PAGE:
I'll mention here that as the boat-lift got underway, some of the captains were concerned the winds would shift the heavy smoke in their direction, possibly trapping ferries and tugs. The smoke was so bad that standing across the Hudson River looking straight at the towers that some captains could not even see the tip of Battery Park. Later on, when the towers fell, the problem became worse as the smoke was interspersed with clouds of cement dust.

The Boat-Lift Evacuation


Hopefully, you're firmly in the shoes of those people seeking evacuation. While their situation was certainly scary, the evacuation itself is quite uplifting.

The waterborne evacuation of Lower Manhattan was one of the largest of its kind in history, moving as many as half a million souls out of Manhattan in less than nine hours. It was carried out largely by civilian vessels spontaneously volunteering to help, according to a recent book on the effort by James M. Kendra and Tricia Wachtendorf,
American Dunkirk. The authors wrote:

"People left the towers and the general Lower Manhattan area in all directions. While some hiked north, others trundled eastward across Manhattan and then across the Brooklyn Bridge. But those who walked or ran south and west were brought up short by the waterfront. Soon, members of the city's maritime community saw the growing need for transportation and realized they could help."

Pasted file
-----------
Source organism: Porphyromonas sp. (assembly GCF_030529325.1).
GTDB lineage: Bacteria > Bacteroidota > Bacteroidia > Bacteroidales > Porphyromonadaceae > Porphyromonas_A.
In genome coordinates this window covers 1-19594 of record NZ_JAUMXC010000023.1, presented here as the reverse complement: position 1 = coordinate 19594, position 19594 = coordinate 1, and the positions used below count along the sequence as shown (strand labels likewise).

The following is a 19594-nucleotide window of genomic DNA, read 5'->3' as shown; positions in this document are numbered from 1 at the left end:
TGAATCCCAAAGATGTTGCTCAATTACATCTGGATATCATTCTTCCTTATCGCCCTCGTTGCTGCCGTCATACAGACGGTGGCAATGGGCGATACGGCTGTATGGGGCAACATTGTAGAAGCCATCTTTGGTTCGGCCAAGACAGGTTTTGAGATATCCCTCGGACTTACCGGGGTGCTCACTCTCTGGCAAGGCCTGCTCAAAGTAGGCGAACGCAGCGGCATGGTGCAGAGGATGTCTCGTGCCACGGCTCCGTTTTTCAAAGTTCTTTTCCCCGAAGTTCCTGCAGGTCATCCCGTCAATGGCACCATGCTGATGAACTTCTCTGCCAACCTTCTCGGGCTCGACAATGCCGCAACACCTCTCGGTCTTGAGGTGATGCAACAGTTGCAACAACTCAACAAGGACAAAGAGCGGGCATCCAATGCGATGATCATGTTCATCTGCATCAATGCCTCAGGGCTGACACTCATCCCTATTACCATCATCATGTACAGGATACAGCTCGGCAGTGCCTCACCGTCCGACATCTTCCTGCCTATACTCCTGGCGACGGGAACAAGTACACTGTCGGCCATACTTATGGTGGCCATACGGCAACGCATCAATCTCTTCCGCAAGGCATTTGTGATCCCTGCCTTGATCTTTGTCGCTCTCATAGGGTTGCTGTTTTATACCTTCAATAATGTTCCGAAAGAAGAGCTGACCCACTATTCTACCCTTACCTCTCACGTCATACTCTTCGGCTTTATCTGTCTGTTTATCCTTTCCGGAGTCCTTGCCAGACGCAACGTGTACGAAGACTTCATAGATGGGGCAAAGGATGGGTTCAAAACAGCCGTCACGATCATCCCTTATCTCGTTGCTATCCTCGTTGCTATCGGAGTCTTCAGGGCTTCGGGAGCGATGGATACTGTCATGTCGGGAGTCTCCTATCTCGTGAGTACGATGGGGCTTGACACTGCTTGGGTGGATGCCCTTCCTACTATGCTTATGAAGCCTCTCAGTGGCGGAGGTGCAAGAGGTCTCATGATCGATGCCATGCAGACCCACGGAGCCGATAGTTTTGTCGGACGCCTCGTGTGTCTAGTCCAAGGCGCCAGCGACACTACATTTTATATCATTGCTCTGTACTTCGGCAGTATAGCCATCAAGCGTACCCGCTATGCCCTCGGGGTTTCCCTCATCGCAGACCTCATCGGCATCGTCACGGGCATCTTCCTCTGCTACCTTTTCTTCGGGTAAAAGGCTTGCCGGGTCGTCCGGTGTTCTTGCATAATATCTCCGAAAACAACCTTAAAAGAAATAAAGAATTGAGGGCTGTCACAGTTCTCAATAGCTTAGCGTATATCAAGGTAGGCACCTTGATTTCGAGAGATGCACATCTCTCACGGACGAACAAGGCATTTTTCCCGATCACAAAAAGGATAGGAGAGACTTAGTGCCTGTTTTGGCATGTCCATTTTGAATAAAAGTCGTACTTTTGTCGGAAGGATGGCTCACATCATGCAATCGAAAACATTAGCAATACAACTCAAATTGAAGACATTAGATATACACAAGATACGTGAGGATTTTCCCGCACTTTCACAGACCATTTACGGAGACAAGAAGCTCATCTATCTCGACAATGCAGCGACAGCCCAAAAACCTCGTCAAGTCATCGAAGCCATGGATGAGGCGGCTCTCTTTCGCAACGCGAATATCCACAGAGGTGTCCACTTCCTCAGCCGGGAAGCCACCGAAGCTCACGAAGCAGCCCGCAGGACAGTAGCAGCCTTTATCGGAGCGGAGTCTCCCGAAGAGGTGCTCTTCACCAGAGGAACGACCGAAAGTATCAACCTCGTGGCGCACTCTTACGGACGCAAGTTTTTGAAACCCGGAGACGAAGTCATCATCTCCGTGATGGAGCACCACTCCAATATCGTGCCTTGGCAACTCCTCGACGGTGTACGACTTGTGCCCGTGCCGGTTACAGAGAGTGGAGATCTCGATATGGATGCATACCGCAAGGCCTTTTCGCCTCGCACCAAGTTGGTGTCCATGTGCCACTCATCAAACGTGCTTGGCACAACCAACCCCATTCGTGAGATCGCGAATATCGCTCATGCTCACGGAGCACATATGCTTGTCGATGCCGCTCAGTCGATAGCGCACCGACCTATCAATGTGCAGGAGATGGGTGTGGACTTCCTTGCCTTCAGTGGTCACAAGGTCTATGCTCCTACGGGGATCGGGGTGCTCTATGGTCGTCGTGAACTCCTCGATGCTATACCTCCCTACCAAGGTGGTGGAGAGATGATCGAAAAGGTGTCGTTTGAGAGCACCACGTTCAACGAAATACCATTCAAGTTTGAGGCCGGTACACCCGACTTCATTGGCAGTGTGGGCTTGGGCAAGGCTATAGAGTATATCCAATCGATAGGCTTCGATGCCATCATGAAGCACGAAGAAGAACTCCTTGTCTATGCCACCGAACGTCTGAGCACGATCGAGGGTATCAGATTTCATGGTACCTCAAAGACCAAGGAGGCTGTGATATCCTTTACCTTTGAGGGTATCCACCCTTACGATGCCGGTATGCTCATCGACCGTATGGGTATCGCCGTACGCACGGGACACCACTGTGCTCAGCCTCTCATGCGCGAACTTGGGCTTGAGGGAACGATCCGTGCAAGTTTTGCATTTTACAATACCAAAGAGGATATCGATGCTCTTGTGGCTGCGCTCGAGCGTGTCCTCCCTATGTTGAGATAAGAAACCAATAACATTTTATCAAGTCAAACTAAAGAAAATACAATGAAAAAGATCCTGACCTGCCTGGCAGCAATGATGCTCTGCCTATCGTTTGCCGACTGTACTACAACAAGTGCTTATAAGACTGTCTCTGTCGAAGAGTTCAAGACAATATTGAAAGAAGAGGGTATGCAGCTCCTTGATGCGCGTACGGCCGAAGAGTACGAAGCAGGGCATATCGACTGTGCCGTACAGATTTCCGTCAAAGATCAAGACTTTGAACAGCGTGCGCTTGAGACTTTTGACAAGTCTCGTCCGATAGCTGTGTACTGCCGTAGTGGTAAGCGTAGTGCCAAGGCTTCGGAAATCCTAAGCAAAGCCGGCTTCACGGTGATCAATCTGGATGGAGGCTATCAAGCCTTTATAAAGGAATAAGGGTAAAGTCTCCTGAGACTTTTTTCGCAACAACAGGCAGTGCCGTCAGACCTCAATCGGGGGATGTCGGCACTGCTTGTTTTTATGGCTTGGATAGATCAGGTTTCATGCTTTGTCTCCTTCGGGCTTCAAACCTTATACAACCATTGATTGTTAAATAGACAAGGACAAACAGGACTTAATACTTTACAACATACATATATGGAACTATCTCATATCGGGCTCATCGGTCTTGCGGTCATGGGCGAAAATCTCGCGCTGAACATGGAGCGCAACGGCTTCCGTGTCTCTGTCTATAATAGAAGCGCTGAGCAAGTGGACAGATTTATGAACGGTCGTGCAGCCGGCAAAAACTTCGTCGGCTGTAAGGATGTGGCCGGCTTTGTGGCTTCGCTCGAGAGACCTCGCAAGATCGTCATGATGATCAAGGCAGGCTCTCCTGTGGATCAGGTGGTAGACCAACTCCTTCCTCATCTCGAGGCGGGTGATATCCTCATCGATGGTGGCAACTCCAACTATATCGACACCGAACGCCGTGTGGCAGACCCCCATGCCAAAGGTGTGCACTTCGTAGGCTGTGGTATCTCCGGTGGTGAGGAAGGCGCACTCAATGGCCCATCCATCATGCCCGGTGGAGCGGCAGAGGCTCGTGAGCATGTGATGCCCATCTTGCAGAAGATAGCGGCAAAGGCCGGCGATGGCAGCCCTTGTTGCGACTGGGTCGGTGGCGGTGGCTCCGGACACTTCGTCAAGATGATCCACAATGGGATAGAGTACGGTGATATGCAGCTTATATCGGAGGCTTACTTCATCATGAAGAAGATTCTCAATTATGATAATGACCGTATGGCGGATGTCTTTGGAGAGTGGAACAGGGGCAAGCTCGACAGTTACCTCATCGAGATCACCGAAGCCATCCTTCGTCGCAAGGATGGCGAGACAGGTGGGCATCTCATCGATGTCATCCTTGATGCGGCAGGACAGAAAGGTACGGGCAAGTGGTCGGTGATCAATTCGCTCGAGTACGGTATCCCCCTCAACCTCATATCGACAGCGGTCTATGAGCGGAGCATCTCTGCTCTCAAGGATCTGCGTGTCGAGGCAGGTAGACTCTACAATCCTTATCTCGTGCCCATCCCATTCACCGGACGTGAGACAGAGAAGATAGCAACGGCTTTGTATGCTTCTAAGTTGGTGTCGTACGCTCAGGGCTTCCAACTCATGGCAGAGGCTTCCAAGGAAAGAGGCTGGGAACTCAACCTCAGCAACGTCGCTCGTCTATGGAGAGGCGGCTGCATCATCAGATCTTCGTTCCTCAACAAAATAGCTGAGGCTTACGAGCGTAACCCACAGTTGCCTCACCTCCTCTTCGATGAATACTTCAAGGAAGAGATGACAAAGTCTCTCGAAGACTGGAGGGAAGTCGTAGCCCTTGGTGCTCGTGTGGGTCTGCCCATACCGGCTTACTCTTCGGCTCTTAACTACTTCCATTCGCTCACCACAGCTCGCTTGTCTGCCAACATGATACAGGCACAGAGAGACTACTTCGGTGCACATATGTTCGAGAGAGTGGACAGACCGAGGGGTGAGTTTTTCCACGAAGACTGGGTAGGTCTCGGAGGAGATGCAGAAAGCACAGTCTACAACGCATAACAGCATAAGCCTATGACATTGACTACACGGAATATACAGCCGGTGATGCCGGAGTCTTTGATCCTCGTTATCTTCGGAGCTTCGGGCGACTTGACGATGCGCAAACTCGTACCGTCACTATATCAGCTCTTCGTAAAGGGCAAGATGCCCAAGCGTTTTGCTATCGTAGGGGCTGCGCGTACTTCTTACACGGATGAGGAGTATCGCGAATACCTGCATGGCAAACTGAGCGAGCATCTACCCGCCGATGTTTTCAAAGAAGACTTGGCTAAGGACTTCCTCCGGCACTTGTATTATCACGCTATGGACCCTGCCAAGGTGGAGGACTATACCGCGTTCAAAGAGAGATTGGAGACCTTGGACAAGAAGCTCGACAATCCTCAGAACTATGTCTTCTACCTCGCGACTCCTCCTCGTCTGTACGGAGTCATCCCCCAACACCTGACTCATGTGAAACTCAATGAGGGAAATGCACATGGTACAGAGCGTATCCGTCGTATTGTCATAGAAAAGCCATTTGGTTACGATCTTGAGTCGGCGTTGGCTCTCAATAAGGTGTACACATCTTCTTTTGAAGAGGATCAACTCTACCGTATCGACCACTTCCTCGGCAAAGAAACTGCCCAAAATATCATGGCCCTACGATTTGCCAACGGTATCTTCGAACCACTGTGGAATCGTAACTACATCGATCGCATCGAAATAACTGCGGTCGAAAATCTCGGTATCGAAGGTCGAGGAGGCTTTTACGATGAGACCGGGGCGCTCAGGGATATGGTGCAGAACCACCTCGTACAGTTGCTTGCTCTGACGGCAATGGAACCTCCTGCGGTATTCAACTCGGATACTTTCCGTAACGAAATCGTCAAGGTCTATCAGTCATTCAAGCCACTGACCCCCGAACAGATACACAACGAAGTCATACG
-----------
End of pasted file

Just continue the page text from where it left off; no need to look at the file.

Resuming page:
What you'll see is that everyone helped everyone. They stepped in when they needed to. They did what they felt they were supposed to do. Nothing was planned. There was no training. One observer said:

"Morally this is the right way to go, and that's what I'm gonna do. And deep down, this is what I'm going to do."

It's hard to say exactly when the boat-lift evacuation began. Richard Michelle, reporting for Professional Mariner Magazine, said ferries were already in the Lower Manhattan area after the first tower, the North Tower, was hit at 08:43. (my timeline said 08:46). He quoted Arthur E. Imperatore Jr., shown here, president of NY Waterway, based in Weehawken, New Jersey, saying:

"We were there and on the scene. There was no one in charge yet, no central authority coordinating efforts at that time, so we just went ahead and did it."

Crews were tied up at the Hudson River Landing. Others were on their way and close by. Imperatore added:

"(The ferry captains) picked up people at our terminals and also nosed their boats into the seawalls letting people jump over the railings onto the boats."


Captain Vincent Ardolino, skipper of the Amberjack V charter fishing boat, talked about his thinking in the short film narrated by Tom Hanks, "Boat-lift." I listened to him early in my research and he motivated me to do this story. He said:

"I thought I was watching a movie. 'Towering Inferno' at first. And then I looked real close, and I noticed it was the World Trade Center. I was compelled because I am the type of person that can't stand by and watch other people suffer. And to me they were suffering, they wanted to get off the island. And there was no way for them to get off the island other than the water. And I had noticed while I was watching the television, that I saw a lot of, you know, the ferries, going up into the slips and taking the people off. I says 'fine, we can do the same thing. I can take people on my boat. Get in there, take them where they have to go.' And that's what we did.